In a previous article, I covered some of the reasons why Tesla vehicles didn’t perform as well in Edmunds‘tests compared to EPA cycles. After getting some suggestions from Tesla himself, Edmunds decided to run his tests again, with better results.
The first round of testing
Before we get to the details of the new tests, let’s go over what happened last time really quickly so we can keep things in perspective.
Edmunds runs its own range test on electric vehicles because EPA tests can be unrealistic for many drivers. In the past, most gasoline and diesel powered vehicles did not get the MPG on the Monroney label, sometimes they fell a little short, and sometimes they fell short. In some cases, this has led to lawsuits and the EPA has reviewed its evidence several times to try and make it a bit more realistic.
Most of the unrealistic nature of EPA testing comes from a combination of higher real-world highway speeds and inefficient driving. EPA highway test cycles peak at around 60 MPH, while actual average highway speed in the US is 65 MPH. On top of that, many drivers take off hard at intersections and then brake hard at the last second as they approach the next stoplight. All of this leads to wasted fuel in ICE vehicles and less range in electric vehicles. Test drivers taking an EPA test know how to do a better job of driving efficiently, which makes EPA tests unattainable for the average jerk in many cases.
Edmunds decided to see what EVs achieve by driving like normal people do instead of going through the EPA test cycles. While there are rumors that the company only charged for Tesla vehicles at 90%, in reality that is not the case. They charge each vehicle as much as the vehicle is allowed to charge, but note in the data when a manufacturer does not recommend a full charge. Once loaded, they take a vehicle and drive it on real highways at real highway speeds until the guess meter reads zero miles.
How Edmunds Tests compared to EPA results may vary, and for a lot. Unsurprisingly, many vehicles do not perform as well in Edmunds tests like they do on EPA cycles (which, as I explained, use lower speeds and often careful drivers). However, some really got over it. For example, the Porsche Taycan did much better at high speeds than EPA tests. This could be due to the second gear the vehicle can use on the road (which wouldn’t have helped it much in EPA testing).
The second round of testing
Tesla engineers didn’t like the results, because having none of the EPA-rated vehicles on the highway while the competition did better is not a good look for the company. As I’ll go into more information below, this really shouldn’t matter, but the public trusts the EPA more than it probably should. Tesla engineers gave Edmunds testers a number of tips, the biggest problem being the “reserve” range that vehicles still have when the range indicator says zero miles left. If Tesla vehicles got some credit for those 10 to 15 miles of extra range, engineers argued, they could hit EPA numbers at Edmunds evidence.
When they tested again, they did so on a track so they could see how far a vehicle goes before it comes to a complete stop. Obviously this is not something you can do on a real highway without taking a lot of risks. Once they got that number, they took the cars out onto city streets to see how far they went beyond zero, and they got mixed results. This is because the amount of buffer remaining doesn’t always necessarily give you the same number of miles, because conditions differ.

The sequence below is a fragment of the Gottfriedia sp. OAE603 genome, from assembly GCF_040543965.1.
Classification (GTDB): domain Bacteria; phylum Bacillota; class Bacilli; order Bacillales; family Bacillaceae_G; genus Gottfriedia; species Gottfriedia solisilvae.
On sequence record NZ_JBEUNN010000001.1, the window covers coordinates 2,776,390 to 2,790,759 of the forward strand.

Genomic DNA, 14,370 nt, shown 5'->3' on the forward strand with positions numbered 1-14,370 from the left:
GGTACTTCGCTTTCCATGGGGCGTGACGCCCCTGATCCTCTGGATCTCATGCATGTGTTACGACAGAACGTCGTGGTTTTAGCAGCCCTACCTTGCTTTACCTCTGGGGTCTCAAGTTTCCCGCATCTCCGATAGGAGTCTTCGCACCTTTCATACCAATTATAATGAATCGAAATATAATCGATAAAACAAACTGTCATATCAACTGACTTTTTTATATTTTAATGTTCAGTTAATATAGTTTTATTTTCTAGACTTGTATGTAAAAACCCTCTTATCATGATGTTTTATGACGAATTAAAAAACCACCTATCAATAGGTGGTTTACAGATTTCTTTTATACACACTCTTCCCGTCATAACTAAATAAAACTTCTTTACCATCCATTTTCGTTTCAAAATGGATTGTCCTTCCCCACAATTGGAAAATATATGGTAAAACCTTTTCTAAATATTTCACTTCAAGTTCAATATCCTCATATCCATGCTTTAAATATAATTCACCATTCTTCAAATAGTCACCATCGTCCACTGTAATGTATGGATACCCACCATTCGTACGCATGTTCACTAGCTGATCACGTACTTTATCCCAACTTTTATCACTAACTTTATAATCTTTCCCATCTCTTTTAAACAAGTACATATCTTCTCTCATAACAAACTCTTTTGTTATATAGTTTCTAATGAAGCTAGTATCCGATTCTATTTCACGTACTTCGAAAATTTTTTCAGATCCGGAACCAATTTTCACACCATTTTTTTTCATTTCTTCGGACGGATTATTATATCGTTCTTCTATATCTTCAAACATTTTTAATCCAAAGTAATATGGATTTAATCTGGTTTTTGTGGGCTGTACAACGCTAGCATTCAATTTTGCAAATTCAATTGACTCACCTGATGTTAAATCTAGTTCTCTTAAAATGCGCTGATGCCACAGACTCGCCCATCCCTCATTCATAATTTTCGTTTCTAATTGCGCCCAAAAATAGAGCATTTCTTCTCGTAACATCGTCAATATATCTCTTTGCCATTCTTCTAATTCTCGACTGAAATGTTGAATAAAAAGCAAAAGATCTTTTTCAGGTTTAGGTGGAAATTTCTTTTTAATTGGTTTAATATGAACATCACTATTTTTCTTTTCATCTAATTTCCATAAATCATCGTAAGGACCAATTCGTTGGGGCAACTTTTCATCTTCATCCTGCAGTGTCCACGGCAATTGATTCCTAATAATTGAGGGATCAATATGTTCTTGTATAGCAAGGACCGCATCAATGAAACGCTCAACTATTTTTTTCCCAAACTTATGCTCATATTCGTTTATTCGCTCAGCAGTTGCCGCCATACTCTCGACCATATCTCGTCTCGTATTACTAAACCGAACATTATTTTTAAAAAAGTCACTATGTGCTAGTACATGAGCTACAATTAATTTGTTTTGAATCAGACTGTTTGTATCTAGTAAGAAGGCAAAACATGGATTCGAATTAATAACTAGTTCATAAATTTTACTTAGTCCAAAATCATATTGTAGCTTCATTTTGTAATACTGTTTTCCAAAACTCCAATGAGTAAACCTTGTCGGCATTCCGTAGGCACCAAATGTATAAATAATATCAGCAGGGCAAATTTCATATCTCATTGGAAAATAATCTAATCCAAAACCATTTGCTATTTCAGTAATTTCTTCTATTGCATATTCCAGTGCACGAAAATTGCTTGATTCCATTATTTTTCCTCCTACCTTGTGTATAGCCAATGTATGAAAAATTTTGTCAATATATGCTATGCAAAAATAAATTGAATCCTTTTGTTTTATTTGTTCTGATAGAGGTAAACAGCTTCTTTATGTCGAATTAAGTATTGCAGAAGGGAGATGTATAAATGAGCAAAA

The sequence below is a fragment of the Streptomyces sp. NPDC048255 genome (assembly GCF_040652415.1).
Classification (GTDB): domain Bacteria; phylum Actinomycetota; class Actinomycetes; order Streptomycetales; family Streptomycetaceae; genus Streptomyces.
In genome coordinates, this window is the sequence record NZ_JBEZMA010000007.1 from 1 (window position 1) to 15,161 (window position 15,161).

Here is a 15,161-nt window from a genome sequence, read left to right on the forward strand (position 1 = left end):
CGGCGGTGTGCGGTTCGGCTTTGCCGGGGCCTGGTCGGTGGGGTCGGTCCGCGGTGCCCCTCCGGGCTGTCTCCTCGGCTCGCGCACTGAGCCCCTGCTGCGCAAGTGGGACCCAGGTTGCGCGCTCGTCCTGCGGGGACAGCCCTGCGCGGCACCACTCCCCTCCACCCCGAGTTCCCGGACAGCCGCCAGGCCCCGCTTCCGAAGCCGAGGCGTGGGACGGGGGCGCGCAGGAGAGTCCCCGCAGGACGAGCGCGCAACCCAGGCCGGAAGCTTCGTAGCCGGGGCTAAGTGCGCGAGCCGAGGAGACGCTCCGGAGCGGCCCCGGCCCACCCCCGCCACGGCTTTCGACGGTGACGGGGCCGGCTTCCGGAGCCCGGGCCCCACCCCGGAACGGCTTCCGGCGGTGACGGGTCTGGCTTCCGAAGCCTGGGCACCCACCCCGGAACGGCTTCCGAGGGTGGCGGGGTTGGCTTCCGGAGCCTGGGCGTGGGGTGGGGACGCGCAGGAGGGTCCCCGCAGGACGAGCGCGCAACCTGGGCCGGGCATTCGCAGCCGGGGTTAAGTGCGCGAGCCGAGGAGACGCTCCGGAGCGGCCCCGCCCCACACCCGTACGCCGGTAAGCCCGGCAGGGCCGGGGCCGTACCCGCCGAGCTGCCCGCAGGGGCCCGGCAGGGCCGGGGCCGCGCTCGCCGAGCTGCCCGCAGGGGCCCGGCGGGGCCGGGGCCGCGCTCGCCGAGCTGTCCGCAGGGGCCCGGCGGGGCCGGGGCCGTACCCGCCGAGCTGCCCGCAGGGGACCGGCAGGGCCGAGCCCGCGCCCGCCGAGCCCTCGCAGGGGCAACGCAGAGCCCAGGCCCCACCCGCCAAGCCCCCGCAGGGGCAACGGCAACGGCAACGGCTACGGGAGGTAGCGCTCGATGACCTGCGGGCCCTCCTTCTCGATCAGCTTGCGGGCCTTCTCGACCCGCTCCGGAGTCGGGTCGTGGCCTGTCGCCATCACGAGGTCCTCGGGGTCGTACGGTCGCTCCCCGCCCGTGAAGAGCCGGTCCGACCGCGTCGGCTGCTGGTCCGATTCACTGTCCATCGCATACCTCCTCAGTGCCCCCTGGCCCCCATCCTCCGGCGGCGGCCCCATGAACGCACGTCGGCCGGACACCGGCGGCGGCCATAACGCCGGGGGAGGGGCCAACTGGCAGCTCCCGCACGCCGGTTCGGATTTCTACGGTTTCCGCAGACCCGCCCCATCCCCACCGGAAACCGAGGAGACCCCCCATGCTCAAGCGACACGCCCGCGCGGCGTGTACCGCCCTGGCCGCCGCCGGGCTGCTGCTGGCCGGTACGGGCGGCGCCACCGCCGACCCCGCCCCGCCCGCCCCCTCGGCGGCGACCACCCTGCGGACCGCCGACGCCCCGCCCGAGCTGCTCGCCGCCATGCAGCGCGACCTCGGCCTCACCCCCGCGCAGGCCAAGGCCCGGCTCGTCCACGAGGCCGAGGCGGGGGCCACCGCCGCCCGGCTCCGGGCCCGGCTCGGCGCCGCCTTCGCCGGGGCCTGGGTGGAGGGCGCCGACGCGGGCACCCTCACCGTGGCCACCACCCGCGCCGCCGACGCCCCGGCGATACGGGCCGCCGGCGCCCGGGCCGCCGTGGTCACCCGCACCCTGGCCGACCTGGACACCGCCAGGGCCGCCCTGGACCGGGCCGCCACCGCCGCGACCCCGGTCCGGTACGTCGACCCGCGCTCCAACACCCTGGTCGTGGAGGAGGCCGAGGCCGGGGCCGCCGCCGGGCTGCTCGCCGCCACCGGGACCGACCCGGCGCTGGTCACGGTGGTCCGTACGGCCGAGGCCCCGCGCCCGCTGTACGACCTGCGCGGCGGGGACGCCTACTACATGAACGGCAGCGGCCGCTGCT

Did the end work out? Two of Tesla’s vehicles met their EPA numbers, one could reach EPA rank, and the others definitely fell a bit short. Here is their video showing how they got the results and what results they got.
Bottom line: EPA numbers don’t matter
Instead of doing what many Tesla fans are doing on Twitter and Facebook (criticize Edmunds), I will agree with what they said at the end of the video: we can’t really trust government numbers.
My normal distrust of government officials aside (hey, even this law school professor says you should never talk to the police), there are important reasons why we shouldn’t trust the EPA rank and file. MPG numbers. Most of all, they aren’t realistic for real-world driving, unless you’re talking excessively. If you want to set the cruise control to the speed limit plus five MPH (or more), and you like to have a little fun while driving, then you can forget about getting the EPA number. It just won’t happen unless you really want to and are willing to sacrifice fun, your time, and even safety to get there in most cases.
It is not really a fault for Tesla vehicles when they fall short of the EPA number. It is a failure of the government. If the EPA were serious about giving customers realistic numbers, it would require manufacturers to log ranges at different speeds at various temperatures rather than having a complicated test cycle that no one will ever drive. If Monroney’s decal had this data in a table, people would realistically know what to expect on the road. Going 55 on a horrible urban highway in a coastal state will give you a much higher range than you would legally achieve going to 80 or 85 on a rural Texas highway or turnpike.
Let’s be realistic. Nobody wants to send their children to a school that teaches for the test. We want our children to attend schools that teach for real-world performance at work or in further education. What should really concern us is what you can do with an electric vehicle in the real world, and not how good an electric vehicle is in a government test. As many industry owners and fans know, Tesla vehicles have excellent real-world performance, the best charging network in the US by area covered, and decent durability.
Hitting the EPA numbers is like winning a popularity contest at a state hospital. Won? Yes! But you’re not necessarily going anywhere yet.
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